At home, I’ll sometimes set up a test web server with a SQL database simply for testing purposes. For some tasks, particularly in the case of large SQL datasets, the platters on standard hard disks can prove to be an obvious bottleneck on performance. It was also unfortunate that I didn’t have an SSD handy that I could use for higher speed reads and writes for my test server. Even if I did though, MLC and TLC SSDs tend to wear out fast when subjected to numerous write cycles, and I probably wouldn’t have wanted to risk causing such damage.
At that point, I decided to do a bit of sleuthing on ways to crank up the performance any way I could without breaking the bank. Finally, my prayers were answered by a good friend of mine who told me about a caching utility for Windows that he uses routinely.
- Title: FancyCache
- Author: Romex Software
- Product URL: http://www.romexsoftware.com/en-us/fancy-cache/index.html
- Supported OS: Windows XP, Vista, 7 and 8
- Price: Freeware for now
- Bottom Line: FancyCache offers gains in disk performance on your Windows install. The initial setup is easy, all the while allowing further tweaks to your caching configuration as well.
FancyCache by Romex Software is an interesting piece of software that uses the system’s internal memory to boost read and write speeds to disk drives. Unlike your traditional RAM disk software which creates an actual drive that maps space to physical memory, Fancy Cache works transparently in the background after a single “set-it-and-forget-it” procedure. All I had to do was set the cache size, the drives that I wanted FancyCache to monitor, and then kicked back and let the software initialize and get to work. After installation and configuration, I noticed an appreciable difference in disk performance compared to before the addition of FancyCache.
FancyCache opens a plethora of options to fiddle with for the power user
Romex Software states that FancyCache uses state-of-the-art read and write cache algorithms that predict what data should hit the memory reserve for optimum performance gains. If you want to tweak the caching method yourself, the settings area provides a wealth of options to tweak and mess around with to your satisfaction.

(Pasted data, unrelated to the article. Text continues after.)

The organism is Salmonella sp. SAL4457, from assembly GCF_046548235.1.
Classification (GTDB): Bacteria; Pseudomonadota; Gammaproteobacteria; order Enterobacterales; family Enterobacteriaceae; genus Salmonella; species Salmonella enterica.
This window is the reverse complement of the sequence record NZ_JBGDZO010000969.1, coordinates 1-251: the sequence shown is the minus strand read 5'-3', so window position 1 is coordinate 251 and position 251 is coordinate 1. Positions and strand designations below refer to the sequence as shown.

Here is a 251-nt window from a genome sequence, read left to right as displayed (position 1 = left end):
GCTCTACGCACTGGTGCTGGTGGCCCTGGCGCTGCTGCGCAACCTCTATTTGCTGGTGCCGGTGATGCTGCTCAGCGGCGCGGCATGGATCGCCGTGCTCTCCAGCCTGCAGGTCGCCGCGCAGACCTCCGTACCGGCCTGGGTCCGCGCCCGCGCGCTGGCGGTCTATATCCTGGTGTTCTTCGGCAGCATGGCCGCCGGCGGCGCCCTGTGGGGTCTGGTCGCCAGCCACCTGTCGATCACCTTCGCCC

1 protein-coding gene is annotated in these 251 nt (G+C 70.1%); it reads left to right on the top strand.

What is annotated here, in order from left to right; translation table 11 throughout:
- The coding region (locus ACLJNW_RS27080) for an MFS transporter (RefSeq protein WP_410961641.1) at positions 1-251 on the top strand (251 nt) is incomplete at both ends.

Although I was perfectly satisfied with all the defaults as they were, you could go as far as to enable an extra “Level-2” layer cache to an actual SSD, increase block sizes, or enable deferred writes. If you are running 32-bit Windows, FancyCache will even use the memory allocated past the 4 GB barrier that is typically imposed, making the lack of a true 36-bit Physical Address Extension mode much less painful.
Disk performance increases can be easily measured via Performance Statistics
As of this writing, FancyCache is a beta product and is likely to have its share of bugs. In my tests though, I found the software to be surprisingly stable and reliable, even after subjecting the computer to forced shutdowns and reboots. Everything gracefully resumed back to normal operation soon afterwards. More traditional RAM disk software I have tried in the past, such as Dataram’s RAMDisk utility hasn’t been as seamless in this area, resulting in manual rebuilds of the disk image before functionality could even be restored.
Before snagging a copy of FancyCache, there are two important things to note. First, there are two editions of FancyCache, with one designed for full physical drives and the other for volumes or partitions. Depending on your usage scenario, you can choose one over the other as you see fit.
Also, because this software is regarded as beta-grade, the author has incorporated a trial time limit. If the software complains that it is expired and not operational soon after installation, you can acquire a new trial key for free at the Romex Software forums, which is designed to last 180 days from first use.
For anyone that wishes to see a nice performance boost on disk operations, FancyCache is worthy of some serious consideration. As far as whether this software will remain freeware or go to a commercial paid model is yet to be seen. However, there’s no doubt that Romex Software did a great job with FancyCache and I personally would be willing to pay a bit of money for it if they decide to sell licenses down the road.